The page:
When it comes to international affairs, Mitt Romney mystifies me. The Republican presidential nominee seems to have a shoot (from the mouth) first policy. The situation was still fluid and unresolved when he slammed President Obama’s handling of the blind Chinese attorney’s quest for freedom in May. Now he’s stuck his foot deep in it in the Middle East.
NBC News’s First Read gives an excellent tick-tock of what happened and how the Romney campaign, once again, waded into a roiling foreign fracas before having all of the information. The Romney statement dropped into my inbox at 10:09 last night and was “embargoed until midnight tonight.” The embargo was lifted 15 minutes later.
“I'm outraged by the attacks on American diplomatic missions in Libya and Egypt and by the death of an American consulate worker in Benghazi. It's disgraceful that the Obama Administration's first response was not to condemn attacks on our diplomatic missions, but to sympathize with those who waged the attacks.” — Mitt Romney
“We are shocked that, at a time when the United States of America is confronting the tragic death of one of our diplomatic officers in Libya, Governor Romney would choose to launch a political attack,” responded Obama campaign spokesman Ben LaBolt. Count me among those being shocked. Even more so after reading the analysis in First Read.
First, Romney was referring to a statement that the U.S. embassy in Egypt issued condemning the “efforts by misguided individuals to hurt the religious feelings of Muslims.” But that embassy statement, which the White House has distanced itself from, was in reference to an anti-Islam movie and anti-Islam pastor Terry Jones, and it came out BEFORE the embassy attacks began.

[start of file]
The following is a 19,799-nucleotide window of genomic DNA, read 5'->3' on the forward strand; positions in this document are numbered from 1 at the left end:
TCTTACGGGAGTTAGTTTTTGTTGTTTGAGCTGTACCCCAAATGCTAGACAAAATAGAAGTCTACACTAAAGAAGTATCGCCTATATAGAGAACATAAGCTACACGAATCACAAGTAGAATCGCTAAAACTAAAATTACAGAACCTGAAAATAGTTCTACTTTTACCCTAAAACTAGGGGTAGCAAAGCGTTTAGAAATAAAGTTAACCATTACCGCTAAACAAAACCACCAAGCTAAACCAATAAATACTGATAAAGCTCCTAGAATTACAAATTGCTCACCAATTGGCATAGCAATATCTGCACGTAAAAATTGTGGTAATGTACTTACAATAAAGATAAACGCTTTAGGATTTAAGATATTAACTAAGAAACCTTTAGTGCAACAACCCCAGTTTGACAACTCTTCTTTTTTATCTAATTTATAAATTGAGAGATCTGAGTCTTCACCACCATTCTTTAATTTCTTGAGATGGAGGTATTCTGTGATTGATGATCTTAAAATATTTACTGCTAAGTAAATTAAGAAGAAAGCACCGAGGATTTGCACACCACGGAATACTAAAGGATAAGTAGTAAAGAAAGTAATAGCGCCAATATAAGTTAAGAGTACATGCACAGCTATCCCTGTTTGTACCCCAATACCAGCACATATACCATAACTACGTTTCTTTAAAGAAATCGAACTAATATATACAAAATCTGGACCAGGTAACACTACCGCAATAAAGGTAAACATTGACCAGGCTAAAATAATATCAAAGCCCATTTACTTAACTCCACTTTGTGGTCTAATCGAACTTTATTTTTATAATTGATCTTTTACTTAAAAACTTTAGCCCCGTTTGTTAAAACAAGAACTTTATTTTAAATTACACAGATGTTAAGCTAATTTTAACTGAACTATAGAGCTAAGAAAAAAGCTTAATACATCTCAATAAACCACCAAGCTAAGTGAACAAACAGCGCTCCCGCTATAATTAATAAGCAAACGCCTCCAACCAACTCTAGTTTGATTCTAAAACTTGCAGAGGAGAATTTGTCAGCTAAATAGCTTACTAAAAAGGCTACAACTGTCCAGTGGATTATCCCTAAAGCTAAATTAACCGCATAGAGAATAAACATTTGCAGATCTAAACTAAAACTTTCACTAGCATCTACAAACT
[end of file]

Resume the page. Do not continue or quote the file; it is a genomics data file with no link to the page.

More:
The Romney campaign stands by its irresponsible statement and insists to First Read that it “came after the unrest began.” Meanwhile, the candidate reiterated this attack and his attack on the Obama administration during a news conference in Jacksonville, Fla., after dutifully — and belatedly — extending condolences to the families of the slain, including Libyan Ambassador John Christopher Stevens. Simply undignified.
Adding to the mosh pit of lunacy was Sarah Palin. “We already know that President Obama likes to ‘speak softly’ to our enemies,” she scribbled — where else — on Facebook. “If he doesn’t have a ‘big stick’ to carry, maybe it’s time for him to grow one.” And Republican National Committee chairman Reince Priebus added this via Twitter, “Obama sympathizes with attackers in Egypt. Sad and pathetic.” That more accurately describes Priebus and Palin.
Once again, Speaker John Boehner (R-Ohio) is the statesman in a party devoid of them. “We mourn for the families of our countrymen in Benghazi, and condemn this horrific attack,” he said in a pitch-perfect statement. “Eleven years after September 11, this is a jolting reminder that freedom remains under siege by forces around the globe who relish violence over free expression, and terror over democracy — and that America and free people everywhere must remain vigilant in defense of our liberties.” Would that Romney could learn how to do that.